Letter from JoAnn Adinolfi

Dear students and fellow citizens,

I am the mother of teenagers. It is said that we should, as parents, teach our children well, yet the process is reciprocal. They have learned from me and I have learned from them. To be honest, my children have taught me more and have made me a better person, as you students now inspire me and ask me to be a better person, a better adult. I have joined Moms Demand Action and am getting involved in a more direct way to prevent gun violence than before. I feel inspired by your courage to speak truth to power.

I am a writer but I am not in the league of the great Maya Angelou and so I have attached her poem STILL I RISE. This is is what I really want to say!

Godspeed and I am so sorry for what has happened and I apologize for my past inaction.

JoAnn Adinolfi
Mom and Children’s Book Illustrator and Author

Still I Rise
You may write me down in history
With your bitter, twisted lies,
You may trod me in the very dirt
But still, like dust, I’ll rise.

Does my sassiness upset you?
Why are you beset with gloom?
’Cause I walk like I’ve got oil wells
Pumping in my living room.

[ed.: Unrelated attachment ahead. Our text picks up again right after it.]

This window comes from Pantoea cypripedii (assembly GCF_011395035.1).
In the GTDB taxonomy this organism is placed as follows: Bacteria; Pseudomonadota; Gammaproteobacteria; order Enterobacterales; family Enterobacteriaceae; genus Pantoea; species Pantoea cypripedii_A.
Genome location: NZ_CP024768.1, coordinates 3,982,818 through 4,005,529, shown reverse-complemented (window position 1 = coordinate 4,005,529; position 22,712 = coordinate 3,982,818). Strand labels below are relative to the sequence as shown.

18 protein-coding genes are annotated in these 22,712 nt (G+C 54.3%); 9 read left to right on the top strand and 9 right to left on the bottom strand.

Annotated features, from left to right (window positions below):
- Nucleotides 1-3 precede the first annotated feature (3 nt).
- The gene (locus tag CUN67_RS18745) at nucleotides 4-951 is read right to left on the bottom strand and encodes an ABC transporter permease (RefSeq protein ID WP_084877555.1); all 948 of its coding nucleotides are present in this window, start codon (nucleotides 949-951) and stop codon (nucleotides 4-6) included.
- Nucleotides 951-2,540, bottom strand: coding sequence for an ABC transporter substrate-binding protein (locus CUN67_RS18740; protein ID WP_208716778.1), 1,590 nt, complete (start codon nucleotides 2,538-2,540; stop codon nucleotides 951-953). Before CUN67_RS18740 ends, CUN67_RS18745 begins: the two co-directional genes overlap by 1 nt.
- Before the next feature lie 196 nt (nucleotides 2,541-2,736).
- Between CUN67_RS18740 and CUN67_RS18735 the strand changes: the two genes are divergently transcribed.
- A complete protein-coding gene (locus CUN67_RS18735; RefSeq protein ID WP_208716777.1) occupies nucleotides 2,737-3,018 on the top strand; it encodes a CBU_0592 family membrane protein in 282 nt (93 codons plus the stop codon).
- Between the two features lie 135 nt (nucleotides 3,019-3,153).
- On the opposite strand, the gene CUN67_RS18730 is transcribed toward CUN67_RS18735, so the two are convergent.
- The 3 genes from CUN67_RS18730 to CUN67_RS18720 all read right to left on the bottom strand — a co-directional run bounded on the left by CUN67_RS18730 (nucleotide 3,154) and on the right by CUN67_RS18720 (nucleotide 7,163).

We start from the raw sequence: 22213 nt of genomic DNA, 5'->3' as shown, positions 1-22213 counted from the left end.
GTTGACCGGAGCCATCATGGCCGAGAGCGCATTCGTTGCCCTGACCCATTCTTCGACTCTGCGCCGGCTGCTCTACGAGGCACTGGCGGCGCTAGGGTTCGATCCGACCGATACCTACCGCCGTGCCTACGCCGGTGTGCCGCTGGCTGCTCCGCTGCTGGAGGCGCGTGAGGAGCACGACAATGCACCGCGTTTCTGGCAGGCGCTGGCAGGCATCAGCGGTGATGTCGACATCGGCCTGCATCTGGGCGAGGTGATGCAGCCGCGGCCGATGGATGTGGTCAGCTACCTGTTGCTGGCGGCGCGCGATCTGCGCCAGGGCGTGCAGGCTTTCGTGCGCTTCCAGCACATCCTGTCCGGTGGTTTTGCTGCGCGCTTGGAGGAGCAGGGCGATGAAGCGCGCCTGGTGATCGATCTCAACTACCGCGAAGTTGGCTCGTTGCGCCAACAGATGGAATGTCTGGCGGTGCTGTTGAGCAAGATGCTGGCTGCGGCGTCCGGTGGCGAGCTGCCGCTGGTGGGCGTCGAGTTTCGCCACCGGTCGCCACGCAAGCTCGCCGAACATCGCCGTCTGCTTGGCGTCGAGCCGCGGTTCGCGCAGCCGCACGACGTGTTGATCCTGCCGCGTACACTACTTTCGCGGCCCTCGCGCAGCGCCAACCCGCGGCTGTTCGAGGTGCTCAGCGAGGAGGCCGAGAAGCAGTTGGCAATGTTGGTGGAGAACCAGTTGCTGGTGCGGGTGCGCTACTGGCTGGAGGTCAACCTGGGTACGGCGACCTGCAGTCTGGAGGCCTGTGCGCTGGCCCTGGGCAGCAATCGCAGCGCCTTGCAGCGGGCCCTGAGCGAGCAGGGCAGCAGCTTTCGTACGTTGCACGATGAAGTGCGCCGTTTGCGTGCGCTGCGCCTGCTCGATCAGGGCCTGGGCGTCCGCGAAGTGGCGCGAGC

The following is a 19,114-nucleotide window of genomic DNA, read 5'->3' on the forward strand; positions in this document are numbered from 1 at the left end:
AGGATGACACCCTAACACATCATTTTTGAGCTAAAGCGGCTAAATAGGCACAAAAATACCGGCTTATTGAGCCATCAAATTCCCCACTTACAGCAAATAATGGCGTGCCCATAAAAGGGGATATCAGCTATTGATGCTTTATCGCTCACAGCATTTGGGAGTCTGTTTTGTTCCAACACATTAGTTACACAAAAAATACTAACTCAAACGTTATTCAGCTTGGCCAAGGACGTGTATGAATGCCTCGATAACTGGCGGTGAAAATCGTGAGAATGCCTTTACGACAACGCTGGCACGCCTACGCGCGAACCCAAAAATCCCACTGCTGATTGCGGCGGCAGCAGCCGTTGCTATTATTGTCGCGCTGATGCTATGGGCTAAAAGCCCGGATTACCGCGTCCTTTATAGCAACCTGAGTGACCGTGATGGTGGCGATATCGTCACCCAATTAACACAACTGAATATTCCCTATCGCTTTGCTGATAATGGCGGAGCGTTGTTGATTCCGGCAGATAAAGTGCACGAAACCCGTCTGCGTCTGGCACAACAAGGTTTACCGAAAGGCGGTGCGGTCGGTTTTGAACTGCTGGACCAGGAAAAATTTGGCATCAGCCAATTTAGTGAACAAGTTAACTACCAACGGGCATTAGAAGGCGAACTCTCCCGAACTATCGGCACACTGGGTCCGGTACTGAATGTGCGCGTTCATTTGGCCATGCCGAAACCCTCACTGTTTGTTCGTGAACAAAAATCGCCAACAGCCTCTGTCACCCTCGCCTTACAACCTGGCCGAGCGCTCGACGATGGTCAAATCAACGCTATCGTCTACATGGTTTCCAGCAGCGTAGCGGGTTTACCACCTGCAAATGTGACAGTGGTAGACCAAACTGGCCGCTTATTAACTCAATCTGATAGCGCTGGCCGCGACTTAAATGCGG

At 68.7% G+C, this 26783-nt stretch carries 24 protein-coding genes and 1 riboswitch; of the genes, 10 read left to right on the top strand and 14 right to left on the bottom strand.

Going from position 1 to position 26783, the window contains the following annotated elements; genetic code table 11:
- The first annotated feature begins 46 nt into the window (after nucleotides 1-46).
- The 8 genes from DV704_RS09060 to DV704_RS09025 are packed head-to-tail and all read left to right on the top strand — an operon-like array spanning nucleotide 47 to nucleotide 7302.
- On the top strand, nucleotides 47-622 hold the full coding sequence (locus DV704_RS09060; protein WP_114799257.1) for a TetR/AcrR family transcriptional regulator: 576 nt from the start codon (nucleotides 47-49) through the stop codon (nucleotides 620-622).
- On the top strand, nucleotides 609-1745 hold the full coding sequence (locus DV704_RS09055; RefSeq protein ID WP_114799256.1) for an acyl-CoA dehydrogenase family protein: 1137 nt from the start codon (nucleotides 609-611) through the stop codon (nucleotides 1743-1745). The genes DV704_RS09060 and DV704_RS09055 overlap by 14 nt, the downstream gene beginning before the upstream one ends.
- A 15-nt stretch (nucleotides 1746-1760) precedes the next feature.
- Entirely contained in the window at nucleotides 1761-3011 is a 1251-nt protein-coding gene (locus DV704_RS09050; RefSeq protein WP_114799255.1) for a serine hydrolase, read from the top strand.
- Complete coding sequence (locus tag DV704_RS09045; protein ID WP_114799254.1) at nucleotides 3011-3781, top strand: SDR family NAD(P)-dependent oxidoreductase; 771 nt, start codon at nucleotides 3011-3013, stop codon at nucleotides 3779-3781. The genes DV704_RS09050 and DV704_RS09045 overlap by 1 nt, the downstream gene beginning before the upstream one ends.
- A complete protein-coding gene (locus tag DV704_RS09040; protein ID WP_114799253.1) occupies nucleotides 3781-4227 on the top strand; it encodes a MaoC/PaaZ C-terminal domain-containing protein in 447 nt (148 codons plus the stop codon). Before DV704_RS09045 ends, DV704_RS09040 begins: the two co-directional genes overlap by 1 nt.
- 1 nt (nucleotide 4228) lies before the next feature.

Just like moons and like suns,
With the certainty of tides,
Just like hopes springing high,
Still I’ll rise.

Did you want to see me broken?
Bowed head and lowered eyes?
Shoulders falling down like teardrops,
Weakened by my soulful cries?

Does my haughtiness offend you?
Don’t you take it awful hard
’Cause I laugh like I’ve got gold mines
Diggin’ in my own backyard.

You may shoot me with your words,
You may cut me with your eyes,
You may kill me with your hatefulness,
But still, like air, I’ll rise.

Does my sexiness upset you?
Does it come as a surprise
That I dance like I’ve got diamonds
At the meeting of my thighs?

Out of the huts of history’s shame
I rise
Up from a past that’s rooted in pain
I rise
I’m a black ocean, leaping and wide,
Welling and swelling I bear in the tide.

Leaving behind nights of terror and fear
I rise
Into a daybreak that’s wondrously clear
I rise
Bringing the gifts that my ancestors gave,
I am the dream and the hope of the slave.
I rise
I rise
I rise.